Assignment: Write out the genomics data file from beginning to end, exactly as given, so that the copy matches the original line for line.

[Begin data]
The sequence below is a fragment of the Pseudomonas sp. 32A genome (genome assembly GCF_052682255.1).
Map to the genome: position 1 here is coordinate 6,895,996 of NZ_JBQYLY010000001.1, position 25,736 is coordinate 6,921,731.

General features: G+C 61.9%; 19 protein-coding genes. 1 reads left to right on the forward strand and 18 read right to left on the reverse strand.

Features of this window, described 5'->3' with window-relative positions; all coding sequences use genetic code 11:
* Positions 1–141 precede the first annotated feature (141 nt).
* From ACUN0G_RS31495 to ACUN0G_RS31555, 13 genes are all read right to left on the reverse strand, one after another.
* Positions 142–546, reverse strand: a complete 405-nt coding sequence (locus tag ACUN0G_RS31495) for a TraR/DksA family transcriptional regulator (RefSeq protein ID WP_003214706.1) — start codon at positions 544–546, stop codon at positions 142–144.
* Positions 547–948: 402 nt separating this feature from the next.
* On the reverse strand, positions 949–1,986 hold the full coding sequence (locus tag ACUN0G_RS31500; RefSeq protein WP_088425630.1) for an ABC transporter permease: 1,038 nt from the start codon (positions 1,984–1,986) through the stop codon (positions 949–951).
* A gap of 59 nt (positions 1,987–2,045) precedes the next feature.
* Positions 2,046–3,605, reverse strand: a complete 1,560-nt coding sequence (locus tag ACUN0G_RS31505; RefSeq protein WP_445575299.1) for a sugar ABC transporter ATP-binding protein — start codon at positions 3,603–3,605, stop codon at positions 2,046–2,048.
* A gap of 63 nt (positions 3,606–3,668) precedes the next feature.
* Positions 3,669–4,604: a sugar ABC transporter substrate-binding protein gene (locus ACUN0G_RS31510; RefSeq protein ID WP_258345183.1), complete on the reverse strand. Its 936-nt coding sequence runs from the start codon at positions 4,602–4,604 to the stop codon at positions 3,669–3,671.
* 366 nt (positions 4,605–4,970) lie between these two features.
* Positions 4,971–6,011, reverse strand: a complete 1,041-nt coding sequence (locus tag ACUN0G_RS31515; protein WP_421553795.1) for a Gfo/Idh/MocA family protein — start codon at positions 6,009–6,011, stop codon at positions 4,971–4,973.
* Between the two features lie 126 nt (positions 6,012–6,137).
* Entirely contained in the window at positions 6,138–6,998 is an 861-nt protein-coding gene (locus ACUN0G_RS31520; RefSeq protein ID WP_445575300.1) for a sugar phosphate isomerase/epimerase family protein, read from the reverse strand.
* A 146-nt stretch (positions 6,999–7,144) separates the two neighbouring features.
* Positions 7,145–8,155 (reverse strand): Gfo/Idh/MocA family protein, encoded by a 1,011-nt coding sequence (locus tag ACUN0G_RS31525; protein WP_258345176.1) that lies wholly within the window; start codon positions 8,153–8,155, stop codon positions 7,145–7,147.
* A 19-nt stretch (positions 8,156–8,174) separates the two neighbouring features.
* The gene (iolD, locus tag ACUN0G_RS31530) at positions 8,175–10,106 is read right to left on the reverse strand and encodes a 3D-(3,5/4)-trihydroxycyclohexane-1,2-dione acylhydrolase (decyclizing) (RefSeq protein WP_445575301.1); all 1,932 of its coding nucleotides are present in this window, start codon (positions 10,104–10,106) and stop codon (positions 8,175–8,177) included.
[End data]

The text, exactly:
The sequence below is a fragment of the Pseudomonas sp. 32A genome (genome assembly GCF_052682255.1).
Map to the genome: position 1 here is coordinate 6,895,996 of NZ_JBQYLY010000001.1, position 25,736 is coordinate 6,921,731.

General features: G+C 61.9%; 19 protein-coding genes. 1 reads left to right on the forward strand and 18 read right to left on the reverse strand.

Features of this window, described 5'->3' with window-relative positions; all coding sequences use genetic code 11:
* Positions 1–141 precede the first annotated feature (141 nt).
* From ACUN0G_RS31495 to ACUN0G_RS31555, 13 genes are all read right to left on the reverse strand, one after another.
* Positions 142–546, reverse strand: a complete 405-nt coding sequence (locus tag ACUN0G_RS31495) for a TraR/DksA family transcriptional regulator (RefSeq protein ID WP_003214706.1) — start codon at positions 544–546, stop codon at positions 142–144.
* Positions 547–948: 402 nt separating this feature from the next.
* On the reverse strand, positions 949–1,986 hold the full coding sequence (locus tag ACUN0G_RS31500; RefSeq protein WP_088425630.1) for an ABC transporter permease: 1,038 nt from the start codon (positions 1,984–1,986) through the stop codon (positions 949–951).
* A gap of 59 nt (positions 1,987–2,045) precedes the next feature.
* Positions 2,046–3,605, reverse strand: a complete 1,560-nt coding sequence (locus tag ACUN0G_RS31505; RefSeq protein WP_445575299.1) for a sugar ABC transporter ATP-binding protein — start codon at positions 3,603–3,605, stop codon at positions 2,046–2,048.
* A gap of 63 nt (positions 3,606–3,668) precedes the next feature.
* Positions 3,669–4,604: a sugar ABC transporter substrate-binding protein gene (locus ACUN0G_RS31510; RefSeq protein ID WP_258345183.1), complete on the reverse strand. Its 936-nt coding sequence runs from the start codon at positions 4,602–4,604 to the stop codon at positions 3,669–3,671.
* 366 nt (positions 4,605–4,970) lie between these two features.
* Positions 4,971–6,011, reverse strand: a complete 1,041-nt coding sequence (locus tag ACUN0G_RS31515; protein WP_421553795.1) for a Gfo/Idh/MocA family protein — start codon at positions 6,009–6,011, stop codon at positions 4,971–4,973.
* Between the two features lie 126 nt (positions 6,012–6,137).
* Entirely contained in the window at positions 6,138–6,998 is an 861-nt protein-coding gene (locus ACUN0G_RS31520; RefSeq protein ID WP_445575300.1) for a sugar phosphate isomerase/epimerase family protein, read from the reverse strand.
* A 146-nt stretch (positions 6,999–7,144) separates the two neighbouring features.
* Positions 7,145–8,155 (reverse strand): Gfo/Idh/MocA family protein, encoded by a 1,011-nt coding sequence (locus tag ACUN0G_RS31525; protein WP_258345176.1) that lies wholly within the window; start codon positions 8,153–8,155, stop codon positions 7,145–7,147.
* A 19-nt stretch (positions 8,156–8,174) separates the two neighbouring features.
* The gene (iolD, locus tag ACUN0G_RS31530) at positions 8,175–10,106 is read right to left on the reverse strand and encodes a 3D-(3,5/4)-trihydroxycyclohexane-1,2-dione acylhydrolase (decyclizing) (RefSeq protein WP_445575301.1); all 1,932 of its coding nucleotides are present in this window, start codon (positions 10,104–10,106) and stop codon (positions 8,175–8,177) included.